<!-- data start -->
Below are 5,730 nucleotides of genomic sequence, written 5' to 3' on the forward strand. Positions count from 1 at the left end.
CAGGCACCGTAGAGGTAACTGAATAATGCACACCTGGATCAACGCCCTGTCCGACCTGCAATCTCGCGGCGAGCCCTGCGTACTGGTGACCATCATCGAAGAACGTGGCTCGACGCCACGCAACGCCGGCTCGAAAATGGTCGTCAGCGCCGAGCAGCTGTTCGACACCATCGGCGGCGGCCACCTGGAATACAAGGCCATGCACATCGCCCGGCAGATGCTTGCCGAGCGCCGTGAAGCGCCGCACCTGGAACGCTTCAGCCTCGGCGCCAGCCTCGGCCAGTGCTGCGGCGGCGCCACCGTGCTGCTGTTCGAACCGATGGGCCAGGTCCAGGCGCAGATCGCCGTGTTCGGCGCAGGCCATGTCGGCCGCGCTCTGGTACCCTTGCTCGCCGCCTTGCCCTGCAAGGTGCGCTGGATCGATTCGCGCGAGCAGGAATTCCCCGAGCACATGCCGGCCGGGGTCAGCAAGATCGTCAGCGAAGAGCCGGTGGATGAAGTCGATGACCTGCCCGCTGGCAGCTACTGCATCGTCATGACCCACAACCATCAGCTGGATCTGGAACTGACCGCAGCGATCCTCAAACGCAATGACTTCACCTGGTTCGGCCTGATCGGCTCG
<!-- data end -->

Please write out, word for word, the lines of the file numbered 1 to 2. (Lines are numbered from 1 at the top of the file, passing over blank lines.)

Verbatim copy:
Below are 5,730 nucleotides of genomic sequence, written 5' to 3' on the forward strand. Positions count from 1 at the left end.
CAGGCACCGTAGAGGTAACTGAATAATGCACACCTGGATCAACGCCCTGTCCGACCTGCAATCTCGCGGCGAGCCCTGCGTACTGGTGACCATCATCGAAGAACGTGGCTCGACGCCACGCAACGCCGGCTCGAAAATGGTCGTCAGCGCCGAGCAGCTGTTCGACACCATCGGCGGCGGCCACCTGGAATACAAGGCCATGCACATCGCCCGGCAGATGCTTGCCGAGCGCCGTGAAGCGCCGCACCTGGAACGCTTCAGCCTCGGCGCCAGCCTCGGCCAGTGCTGCGGCGGCGCCACCGTGCTGCTGTTCGAACCGATGGGCCAGGTCCAGGCGCAGATCGCCGTGTTCGGCGCAGGCCATGTCGGCCGCGCTCTGGTACCCTTGCTCGCCGCCTTGCCCTGCAAGGTGCGCTGGATCGATTCGCGCGAGCAGGAATTCCCCGAGCACATGCCGGCCGGGGTCAGCAAGATCGTCAGCGAAGAGCCGGTGGATGAAGTCGATGACCTGCCCGCTGGCAGCTACTGCATCGTCATGACCCACAACCATCAGCTGGATCTGGAACTGACCGCAGCGATCCTCAAACGCAATGACTTCACCTGGTTCGGCCTGATCGGCTCG